In 2013, the municipal council passed Ordinance No. 328, which allows the construction of up to five-story (16-meter) buildings on lots of 5,000 square meters to 20,000 sq m (two hectares) and six-story (20-meter) buildings on lots of at least two hectares.
It revised the law that allowed only up to four-story buildings on lots of at least 1,000 sq m. Originally, only single-story structures made of local materials were allowed.
“[Municipal] and provincial officials have been complacent and helpless [in enforcing the rules and regulations],” said an expatriate, who operates a business on the island.
Violations are tolerated due to political accommodations by officials who come from a few intertwined and entrenched families, the expatriate said.
Ciceron Cawaling is serving a fourth term as Malay mayor until 2019. He occupied the post from 2001 to 2010.
John Yap served as mayor for two terms from 2010 to 2016. He is the son of Jose Yap, a former Malay mayor and former Aklan provincial board member.
Environment, terminal fees
Local officials are also being investigated in connection with the collection and use of environmental, terminal and other fees from tourists.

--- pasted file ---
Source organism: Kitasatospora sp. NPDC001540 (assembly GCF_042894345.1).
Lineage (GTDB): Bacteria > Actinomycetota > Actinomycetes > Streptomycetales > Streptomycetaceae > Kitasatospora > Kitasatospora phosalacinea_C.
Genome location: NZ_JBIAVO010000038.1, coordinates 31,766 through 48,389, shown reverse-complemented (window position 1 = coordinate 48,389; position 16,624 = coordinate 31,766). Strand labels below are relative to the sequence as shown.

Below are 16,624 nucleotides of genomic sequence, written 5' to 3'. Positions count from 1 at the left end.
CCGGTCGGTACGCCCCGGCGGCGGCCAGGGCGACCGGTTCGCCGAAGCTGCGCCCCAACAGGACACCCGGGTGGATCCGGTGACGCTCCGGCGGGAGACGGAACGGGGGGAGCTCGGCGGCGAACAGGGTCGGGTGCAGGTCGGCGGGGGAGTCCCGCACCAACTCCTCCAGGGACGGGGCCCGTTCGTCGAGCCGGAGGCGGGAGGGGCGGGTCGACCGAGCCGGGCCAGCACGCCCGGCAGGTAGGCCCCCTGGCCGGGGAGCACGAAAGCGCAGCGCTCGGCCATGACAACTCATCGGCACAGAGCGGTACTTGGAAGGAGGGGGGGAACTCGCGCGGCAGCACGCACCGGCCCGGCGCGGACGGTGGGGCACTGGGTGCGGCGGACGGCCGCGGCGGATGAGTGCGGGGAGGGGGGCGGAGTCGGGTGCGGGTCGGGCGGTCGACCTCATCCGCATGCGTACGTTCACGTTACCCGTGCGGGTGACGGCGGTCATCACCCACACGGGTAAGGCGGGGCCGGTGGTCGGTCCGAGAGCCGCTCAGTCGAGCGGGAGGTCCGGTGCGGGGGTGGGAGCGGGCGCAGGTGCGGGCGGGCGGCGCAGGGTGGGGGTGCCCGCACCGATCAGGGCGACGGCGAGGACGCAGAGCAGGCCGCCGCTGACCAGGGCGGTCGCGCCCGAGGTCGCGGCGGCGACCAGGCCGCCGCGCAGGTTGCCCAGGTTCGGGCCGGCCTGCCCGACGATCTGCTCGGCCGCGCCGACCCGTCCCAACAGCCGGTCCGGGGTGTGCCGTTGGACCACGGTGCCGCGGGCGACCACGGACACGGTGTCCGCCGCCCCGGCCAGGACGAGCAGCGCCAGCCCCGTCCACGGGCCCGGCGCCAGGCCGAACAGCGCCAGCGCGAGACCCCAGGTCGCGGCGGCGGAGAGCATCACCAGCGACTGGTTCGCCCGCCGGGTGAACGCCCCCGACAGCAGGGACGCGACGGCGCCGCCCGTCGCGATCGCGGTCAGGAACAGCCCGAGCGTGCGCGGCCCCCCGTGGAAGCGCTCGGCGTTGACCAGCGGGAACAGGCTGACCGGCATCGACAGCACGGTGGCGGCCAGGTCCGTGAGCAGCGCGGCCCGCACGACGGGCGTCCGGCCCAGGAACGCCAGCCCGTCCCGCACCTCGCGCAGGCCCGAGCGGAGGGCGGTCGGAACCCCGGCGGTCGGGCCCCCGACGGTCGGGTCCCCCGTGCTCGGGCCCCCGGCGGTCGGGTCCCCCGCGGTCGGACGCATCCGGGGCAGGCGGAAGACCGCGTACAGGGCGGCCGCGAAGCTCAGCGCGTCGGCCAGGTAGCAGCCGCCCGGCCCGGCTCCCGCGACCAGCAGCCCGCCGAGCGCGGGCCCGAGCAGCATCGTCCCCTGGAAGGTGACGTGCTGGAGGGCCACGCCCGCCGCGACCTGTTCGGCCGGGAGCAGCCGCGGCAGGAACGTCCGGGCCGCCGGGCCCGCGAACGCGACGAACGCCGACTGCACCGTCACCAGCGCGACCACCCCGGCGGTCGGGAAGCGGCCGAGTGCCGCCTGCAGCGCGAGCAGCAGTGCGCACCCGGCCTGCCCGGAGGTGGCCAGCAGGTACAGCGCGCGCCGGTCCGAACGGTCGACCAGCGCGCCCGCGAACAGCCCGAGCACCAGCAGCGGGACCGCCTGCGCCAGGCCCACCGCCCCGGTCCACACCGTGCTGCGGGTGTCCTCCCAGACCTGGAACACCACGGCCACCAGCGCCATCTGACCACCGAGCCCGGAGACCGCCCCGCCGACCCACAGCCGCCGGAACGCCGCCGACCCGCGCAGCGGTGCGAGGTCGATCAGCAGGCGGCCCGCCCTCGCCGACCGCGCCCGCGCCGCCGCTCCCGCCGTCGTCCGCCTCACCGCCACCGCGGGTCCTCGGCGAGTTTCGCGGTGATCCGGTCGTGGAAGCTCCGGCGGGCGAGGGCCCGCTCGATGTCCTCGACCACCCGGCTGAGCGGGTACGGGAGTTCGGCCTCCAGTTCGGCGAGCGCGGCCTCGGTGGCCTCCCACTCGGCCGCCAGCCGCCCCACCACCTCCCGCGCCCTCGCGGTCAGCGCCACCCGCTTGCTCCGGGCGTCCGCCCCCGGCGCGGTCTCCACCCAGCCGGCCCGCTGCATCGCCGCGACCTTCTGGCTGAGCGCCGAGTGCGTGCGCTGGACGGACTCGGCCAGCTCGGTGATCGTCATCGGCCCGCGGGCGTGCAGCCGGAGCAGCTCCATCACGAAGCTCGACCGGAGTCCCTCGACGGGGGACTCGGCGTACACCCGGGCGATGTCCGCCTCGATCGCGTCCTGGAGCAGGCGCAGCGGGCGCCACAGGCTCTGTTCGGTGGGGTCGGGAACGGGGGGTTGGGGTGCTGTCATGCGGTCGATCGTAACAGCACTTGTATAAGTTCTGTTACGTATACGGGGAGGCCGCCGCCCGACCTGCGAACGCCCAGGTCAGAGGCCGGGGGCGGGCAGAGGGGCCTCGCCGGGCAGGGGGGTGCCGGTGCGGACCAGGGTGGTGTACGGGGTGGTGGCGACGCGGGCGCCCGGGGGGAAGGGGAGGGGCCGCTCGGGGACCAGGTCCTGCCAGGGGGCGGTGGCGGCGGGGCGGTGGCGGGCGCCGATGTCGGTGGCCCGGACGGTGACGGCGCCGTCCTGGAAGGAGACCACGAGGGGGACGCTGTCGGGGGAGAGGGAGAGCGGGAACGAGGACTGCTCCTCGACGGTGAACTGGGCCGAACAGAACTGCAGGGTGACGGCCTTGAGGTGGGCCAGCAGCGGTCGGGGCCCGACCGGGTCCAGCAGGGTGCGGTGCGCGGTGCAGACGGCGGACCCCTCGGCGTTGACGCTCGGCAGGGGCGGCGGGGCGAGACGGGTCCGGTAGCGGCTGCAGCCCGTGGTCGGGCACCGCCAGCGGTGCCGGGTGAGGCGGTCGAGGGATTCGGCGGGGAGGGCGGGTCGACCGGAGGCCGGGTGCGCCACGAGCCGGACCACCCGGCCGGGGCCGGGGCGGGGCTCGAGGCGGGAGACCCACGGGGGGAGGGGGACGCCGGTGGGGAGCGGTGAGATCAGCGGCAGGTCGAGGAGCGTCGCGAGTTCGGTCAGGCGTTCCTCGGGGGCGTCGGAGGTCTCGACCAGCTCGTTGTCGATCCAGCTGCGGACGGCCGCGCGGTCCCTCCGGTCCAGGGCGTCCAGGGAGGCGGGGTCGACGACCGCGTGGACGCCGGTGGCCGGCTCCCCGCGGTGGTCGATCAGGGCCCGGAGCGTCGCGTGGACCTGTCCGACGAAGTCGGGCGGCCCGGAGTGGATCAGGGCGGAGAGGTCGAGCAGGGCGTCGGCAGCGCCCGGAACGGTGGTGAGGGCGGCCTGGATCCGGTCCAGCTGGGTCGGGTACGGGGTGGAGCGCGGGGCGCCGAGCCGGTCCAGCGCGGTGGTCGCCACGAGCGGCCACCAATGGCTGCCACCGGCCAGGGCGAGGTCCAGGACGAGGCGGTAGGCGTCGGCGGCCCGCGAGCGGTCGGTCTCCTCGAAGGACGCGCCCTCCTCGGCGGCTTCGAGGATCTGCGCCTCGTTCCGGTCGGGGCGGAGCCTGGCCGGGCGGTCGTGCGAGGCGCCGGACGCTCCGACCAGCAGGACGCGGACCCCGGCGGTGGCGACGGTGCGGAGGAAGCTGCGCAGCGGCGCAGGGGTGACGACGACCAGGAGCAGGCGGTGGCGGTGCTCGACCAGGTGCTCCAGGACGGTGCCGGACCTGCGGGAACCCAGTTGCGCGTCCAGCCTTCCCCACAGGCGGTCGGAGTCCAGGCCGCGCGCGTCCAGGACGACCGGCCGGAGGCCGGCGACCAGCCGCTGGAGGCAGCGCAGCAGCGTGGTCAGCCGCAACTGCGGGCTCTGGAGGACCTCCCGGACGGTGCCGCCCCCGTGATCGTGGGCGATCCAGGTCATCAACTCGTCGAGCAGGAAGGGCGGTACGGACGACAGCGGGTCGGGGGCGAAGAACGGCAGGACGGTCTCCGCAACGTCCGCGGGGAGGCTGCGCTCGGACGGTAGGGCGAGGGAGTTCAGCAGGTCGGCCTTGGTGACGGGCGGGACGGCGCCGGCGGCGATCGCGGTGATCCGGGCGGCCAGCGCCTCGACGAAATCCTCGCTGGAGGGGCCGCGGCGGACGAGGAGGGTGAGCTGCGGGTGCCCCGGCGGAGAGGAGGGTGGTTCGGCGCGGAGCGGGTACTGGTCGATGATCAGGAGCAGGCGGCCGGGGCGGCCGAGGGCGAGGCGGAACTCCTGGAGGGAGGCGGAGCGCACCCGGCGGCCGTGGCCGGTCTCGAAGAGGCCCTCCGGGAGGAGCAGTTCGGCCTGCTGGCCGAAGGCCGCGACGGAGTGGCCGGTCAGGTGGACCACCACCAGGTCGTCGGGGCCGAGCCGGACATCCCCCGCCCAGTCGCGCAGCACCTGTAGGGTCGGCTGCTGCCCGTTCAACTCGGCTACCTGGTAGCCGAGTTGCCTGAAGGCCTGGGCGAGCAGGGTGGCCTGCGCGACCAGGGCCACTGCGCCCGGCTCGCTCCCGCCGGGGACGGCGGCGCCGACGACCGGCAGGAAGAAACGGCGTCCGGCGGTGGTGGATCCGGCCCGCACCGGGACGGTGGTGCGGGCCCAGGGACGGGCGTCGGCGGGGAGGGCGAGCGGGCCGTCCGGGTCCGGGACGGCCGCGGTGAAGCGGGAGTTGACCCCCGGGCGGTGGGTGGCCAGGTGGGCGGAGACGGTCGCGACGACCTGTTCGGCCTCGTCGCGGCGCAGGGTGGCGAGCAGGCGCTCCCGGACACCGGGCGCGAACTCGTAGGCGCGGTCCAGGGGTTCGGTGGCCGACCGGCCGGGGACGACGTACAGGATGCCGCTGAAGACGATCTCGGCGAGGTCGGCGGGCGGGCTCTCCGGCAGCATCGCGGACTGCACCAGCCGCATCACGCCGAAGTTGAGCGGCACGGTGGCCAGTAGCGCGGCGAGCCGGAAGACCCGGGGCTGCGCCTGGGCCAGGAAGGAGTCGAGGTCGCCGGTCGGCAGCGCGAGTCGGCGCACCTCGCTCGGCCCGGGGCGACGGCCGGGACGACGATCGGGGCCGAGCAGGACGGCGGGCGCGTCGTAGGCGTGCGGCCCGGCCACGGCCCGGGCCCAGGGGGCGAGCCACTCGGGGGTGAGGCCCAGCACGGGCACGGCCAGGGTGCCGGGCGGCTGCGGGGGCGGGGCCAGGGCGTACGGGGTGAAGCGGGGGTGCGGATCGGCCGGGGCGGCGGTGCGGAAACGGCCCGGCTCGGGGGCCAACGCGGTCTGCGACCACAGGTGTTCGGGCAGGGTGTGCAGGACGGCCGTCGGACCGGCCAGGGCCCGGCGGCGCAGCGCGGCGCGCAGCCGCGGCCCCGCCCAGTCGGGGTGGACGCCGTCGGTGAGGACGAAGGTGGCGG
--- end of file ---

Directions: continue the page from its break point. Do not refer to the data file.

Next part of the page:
Municipal Ordinance No. 250, passed in 2005, mandates the collection of an environmental fee every time a tourist goes to the island. The fee goes to a trust fund.
Though the fund is allocated “exclusively for environmental and tourism programs and projects” in Malay, the amount is shared by the municipal government (85 percent) and provincial government (15 percent).
From P50, the environmental fee was increased to the current P75.
The fees collected at the Caticlan port significantly increased from P34.64 million in 2010 to P116.48 million in 2017. Total collection from 2010 to 2017 reached P685.64 million.
Municipal officials have repeatedly said the fees are used for environmental projects and expenses, especially garbage collection and transfer from Boracay to the mainland.
No regular, detailed report
But there has been no regular and detailed reporting of these expenses.
“They are not transparent at all with these fees,” said the expatriate, who has been living on the island for 30 years but asked not to be identified so as not to antagonize the officials.
Cawaling has denied being remiss in his responsibilities, stressing that the problems and concerns of Boracay could not be solved by the municipal government alone.
He said he was ready to face any charges to be filed by the national government against him.
Officials to be charged
Assistant Secretary Epimaco Densing III of the DILG, chair of a 12-member special investigating team, said a complaint for serious neglect of duty would be filed in the Office of the Ombudsman against officials on or before April 14.